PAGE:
It's true that things have been somewhat up and down for Keuchel since his Cy Young win. After posting a 2.48 ERA with a career-high 216 strikeouts in 33 starts during that 2015 season, he had a 4.55 ERA and 144 strikeouts in 26 starts in 2016, then a 2.90 ERA and 125 strikeouts in 23 starts in 2017 and a 3.74 ERA and 153 strikeouts in 34 starts last season. But three times in the last five years he's finished with an ERA under 3.00. In other words, he's pretty darn good.

How might he fit with the White Sox? Well, in terms of whether or not he lines up with their long-term plans. Keuchel's older than Corbin, but it's not like he's old. He'll be 31 on Opening Day 2019, and a long-term deal, which he's expected to fetch, would keep him around for another planned transition from rebuilding to contention. Keuchel — a veteran who's accomplished a lot already, including putting a World Series ring on his finger — could be viewed as a Jon Lester type for these rebuilding White Sox, a big name who buys into the front office's long-term plan and helps make those plans become reality.

And there's no doubt the White Sox are in the market for starting pitching this winter. Michael Kopech is recovering from Tommy John surgery, and the White Sox decided not to pick up James Shields' option for 2019. That leaves two holes in the starting rotation. An addition like Keuchel would be a long-term one, which means the White Sox would opt to make him a safety net for their still-developing fleet of young pitchers and choose not to roll the dice on a homegrown starting staff for 2020. However, if they're confident in a quintet of Kopech, Carlos Rodon, Lucas Giolito, Reynaldo Lopez and Dylan Cease, then maybe they opt for a couple one-year fill-ins in 2019. Keuchel would not be a one-year fill-in.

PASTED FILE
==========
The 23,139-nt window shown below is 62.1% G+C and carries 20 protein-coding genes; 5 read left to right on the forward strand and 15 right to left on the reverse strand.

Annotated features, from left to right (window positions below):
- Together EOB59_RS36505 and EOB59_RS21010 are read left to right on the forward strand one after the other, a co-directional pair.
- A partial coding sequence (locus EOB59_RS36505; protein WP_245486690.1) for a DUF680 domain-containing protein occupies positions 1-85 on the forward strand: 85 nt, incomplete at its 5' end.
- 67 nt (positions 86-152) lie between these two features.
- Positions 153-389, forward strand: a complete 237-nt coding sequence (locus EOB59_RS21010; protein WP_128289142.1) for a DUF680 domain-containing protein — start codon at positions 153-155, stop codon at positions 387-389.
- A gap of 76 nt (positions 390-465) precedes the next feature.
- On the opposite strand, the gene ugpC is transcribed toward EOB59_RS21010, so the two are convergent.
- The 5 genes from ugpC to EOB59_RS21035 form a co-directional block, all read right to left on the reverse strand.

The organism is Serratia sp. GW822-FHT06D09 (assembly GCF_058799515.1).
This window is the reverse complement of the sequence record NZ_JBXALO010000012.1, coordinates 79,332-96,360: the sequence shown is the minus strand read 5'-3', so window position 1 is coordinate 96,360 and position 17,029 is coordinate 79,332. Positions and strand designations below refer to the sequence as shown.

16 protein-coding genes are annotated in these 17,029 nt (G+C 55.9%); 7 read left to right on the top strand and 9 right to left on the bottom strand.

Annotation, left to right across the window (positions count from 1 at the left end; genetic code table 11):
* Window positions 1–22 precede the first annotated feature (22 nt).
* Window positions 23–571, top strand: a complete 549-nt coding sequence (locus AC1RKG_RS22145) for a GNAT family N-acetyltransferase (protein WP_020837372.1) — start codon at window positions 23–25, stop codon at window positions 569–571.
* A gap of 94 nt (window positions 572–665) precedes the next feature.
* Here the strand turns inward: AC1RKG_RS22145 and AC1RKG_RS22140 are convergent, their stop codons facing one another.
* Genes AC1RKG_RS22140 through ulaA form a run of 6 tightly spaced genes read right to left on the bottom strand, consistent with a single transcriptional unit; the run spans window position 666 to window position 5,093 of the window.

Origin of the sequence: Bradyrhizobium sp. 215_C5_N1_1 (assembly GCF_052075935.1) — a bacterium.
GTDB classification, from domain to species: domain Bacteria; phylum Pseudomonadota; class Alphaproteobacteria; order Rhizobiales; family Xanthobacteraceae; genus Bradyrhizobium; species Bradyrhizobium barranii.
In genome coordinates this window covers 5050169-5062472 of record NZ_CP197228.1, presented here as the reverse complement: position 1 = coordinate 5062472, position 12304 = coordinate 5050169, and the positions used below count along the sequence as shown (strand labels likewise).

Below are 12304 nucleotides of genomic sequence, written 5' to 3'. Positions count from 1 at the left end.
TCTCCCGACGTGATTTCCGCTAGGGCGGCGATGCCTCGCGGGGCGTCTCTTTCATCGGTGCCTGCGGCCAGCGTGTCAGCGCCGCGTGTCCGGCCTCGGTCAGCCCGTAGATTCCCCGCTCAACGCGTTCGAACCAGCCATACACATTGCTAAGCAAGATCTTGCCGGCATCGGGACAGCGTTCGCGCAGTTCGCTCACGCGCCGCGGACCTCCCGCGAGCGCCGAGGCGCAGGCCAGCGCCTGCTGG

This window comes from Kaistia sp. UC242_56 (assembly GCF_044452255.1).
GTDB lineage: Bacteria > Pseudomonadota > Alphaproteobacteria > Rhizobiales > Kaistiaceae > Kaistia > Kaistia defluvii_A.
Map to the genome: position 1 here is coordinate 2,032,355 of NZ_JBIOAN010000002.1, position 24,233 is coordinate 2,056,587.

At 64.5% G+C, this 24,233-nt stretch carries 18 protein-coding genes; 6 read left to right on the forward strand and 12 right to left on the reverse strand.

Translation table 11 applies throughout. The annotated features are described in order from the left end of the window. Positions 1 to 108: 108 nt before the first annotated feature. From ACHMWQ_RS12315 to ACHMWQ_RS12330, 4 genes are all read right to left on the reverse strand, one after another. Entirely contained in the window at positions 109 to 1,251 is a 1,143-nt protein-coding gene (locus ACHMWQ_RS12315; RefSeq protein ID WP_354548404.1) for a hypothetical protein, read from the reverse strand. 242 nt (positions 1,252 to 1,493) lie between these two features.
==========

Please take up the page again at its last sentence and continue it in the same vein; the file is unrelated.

Keuchel could also fill the role vacated by Shields, a veteran who could help bring along the young guys in an off-the-field mentor role. His experience going through the dark days of a rebuild — he was a member of Astros teams that lost a combined 310 games from 2012 to 2014 — and coming out the other end a world champ would also figure to be of value.

Of course, the White Sox wouldn't be alone in a pursuit of Keuchel, if they were interested. Thanks to Clayton Kershaw signing a new contract extension with the Los Angeles Dodgers, he's one of the two biggest names on the market when it comes to starting pitchers. The White Sox would likely have to go through the same bidding war and pitch of planned future success they would with other big names like Corbin, Bryce Harper and Manny Machado.

But there's no doubt Keuchel would be an upgrade to this rotation in 2019 and could provide plenty of value for years beyond.

ESPN forgot about the White Sox again, and the Big Hurt let 'em hear about it

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USA TODAY

ESPN forgot about the White Sox again, and the Big Hurt let 'em hear about it

ESPN forgot about the White Sox again.

The Worldwide Leader in Sports has made a habit of failing to remember the South Siders in recent years, most notably forgetting (on multiple occasions) that the White Sox did in fact win the 2005 World Series.

It happened enough times that A.J. Pierzynski had some opinions about it.

This time, the omission came in an effort to illustrate how good Mike Trout is, with ESPN researcher Paul Hembekides listing baseball players who appeared in the top four in MVP voting three or more times. Trout, the Los Angeles Angels superstar, has already done it seven times, and boy that is terrific.

But Hembekides left someone out. And that someone let him hear about it.

You tell 'em, Frank.

Yes, the Big Hurt finished in the top four of the AL MVP vote on six separate occasions: 1991 (third), 1993 (first), 1994 (first), 1997 (third), 2000 (second) and 2006 (fourth, while playing for the Oakland Athletics).

ESPN's blind spot for the White Sox doesn't end up meaning much of anything, though it's amusing that they've now managed to leave out a relatively recent World Series champion and a relatively recent first-ballot Hall of Famer.

We all make mistakes. But it's a little funny that ESPN's are, repeatedly, White Sox related.